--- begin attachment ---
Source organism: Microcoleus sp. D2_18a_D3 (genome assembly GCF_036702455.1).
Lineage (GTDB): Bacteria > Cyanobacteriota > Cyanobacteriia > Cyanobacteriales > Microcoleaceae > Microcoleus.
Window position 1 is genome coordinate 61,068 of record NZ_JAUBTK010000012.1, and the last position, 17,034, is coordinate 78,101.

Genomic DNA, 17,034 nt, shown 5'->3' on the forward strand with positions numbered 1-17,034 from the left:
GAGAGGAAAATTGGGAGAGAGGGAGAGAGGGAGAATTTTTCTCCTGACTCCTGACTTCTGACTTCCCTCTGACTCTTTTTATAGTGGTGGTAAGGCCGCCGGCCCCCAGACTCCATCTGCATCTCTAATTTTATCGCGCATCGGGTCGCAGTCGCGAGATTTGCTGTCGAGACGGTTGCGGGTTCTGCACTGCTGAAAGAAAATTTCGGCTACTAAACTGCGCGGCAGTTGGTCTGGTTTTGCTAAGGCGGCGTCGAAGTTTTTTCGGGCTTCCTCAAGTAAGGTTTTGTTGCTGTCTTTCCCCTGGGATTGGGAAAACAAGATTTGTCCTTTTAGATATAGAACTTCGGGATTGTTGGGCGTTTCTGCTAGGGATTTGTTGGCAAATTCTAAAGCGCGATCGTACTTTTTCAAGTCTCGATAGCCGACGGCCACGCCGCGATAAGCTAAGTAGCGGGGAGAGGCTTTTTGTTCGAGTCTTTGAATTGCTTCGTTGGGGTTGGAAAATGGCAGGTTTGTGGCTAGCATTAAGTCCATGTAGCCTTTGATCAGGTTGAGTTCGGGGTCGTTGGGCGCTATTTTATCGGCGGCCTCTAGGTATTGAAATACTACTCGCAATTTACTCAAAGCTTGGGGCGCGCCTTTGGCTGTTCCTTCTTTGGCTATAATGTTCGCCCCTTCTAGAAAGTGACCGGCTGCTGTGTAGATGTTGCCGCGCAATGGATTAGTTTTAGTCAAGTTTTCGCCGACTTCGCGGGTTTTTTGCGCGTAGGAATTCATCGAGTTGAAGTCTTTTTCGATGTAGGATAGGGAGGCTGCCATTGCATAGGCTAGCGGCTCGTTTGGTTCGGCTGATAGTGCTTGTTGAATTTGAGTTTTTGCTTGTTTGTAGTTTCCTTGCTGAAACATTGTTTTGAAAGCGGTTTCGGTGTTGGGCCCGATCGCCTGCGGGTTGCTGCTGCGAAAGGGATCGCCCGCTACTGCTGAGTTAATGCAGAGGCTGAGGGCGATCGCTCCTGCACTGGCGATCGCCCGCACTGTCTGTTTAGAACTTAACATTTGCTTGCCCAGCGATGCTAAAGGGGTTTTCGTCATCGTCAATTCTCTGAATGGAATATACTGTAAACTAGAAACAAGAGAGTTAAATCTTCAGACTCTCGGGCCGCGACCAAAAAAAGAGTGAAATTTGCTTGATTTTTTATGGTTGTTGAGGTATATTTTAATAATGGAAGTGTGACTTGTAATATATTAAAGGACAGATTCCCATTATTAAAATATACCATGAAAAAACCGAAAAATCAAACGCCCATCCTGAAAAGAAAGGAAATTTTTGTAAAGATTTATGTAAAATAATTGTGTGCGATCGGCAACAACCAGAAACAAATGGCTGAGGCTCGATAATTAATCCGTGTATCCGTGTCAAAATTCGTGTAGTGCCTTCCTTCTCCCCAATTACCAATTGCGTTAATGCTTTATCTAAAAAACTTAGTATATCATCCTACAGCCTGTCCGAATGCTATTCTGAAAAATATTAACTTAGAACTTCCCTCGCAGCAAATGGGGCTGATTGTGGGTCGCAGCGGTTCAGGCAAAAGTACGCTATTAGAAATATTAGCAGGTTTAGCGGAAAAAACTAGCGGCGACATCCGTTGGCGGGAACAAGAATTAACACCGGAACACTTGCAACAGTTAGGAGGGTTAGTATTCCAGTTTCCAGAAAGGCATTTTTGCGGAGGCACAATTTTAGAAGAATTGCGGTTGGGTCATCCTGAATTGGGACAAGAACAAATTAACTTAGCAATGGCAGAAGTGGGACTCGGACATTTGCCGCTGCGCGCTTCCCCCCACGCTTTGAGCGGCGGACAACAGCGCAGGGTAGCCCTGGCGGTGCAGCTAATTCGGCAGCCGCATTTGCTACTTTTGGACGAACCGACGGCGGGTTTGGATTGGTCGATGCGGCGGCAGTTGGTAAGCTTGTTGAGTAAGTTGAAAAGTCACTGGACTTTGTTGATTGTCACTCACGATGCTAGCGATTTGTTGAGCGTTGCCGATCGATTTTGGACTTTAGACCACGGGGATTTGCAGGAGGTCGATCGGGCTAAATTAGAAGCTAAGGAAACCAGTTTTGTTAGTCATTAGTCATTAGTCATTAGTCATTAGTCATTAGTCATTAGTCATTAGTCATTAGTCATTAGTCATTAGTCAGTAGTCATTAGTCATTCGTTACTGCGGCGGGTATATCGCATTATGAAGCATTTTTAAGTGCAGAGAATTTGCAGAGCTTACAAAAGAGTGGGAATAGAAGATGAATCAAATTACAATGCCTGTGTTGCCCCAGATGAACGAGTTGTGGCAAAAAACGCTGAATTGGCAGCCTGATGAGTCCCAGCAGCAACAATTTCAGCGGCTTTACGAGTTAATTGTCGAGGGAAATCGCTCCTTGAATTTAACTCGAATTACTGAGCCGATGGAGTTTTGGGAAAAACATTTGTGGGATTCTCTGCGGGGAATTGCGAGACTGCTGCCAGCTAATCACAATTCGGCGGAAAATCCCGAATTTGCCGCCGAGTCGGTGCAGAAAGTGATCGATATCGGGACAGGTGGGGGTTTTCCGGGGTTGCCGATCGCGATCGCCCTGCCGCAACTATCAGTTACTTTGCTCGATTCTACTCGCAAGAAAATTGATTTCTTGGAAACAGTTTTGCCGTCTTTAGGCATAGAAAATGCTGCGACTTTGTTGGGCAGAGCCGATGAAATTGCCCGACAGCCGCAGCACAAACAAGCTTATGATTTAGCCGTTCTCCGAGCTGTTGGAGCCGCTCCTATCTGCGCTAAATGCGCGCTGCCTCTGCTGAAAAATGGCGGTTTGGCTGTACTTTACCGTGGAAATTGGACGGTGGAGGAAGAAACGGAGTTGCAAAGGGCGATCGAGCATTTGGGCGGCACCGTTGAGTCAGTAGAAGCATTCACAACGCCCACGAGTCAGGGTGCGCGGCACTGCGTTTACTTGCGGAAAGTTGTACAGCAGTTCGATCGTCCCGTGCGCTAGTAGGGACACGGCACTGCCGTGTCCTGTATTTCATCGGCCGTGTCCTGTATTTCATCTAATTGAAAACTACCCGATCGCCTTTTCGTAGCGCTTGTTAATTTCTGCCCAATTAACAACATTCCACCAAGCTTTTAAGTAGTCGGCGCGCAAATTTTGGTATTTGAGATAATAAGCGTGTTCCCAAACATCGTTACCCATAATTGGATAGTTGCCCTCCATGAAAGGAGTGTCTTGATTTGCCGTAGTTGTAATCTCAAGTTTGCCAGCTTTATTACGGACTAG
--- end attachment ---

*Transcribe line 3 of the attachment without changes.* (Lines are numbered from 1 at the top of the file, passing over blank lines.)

Window position 1 is genome coordinate 61,068 of record NZ_JAUBTK010000012.1, and the last position, 17,034, is coordinate 78,101.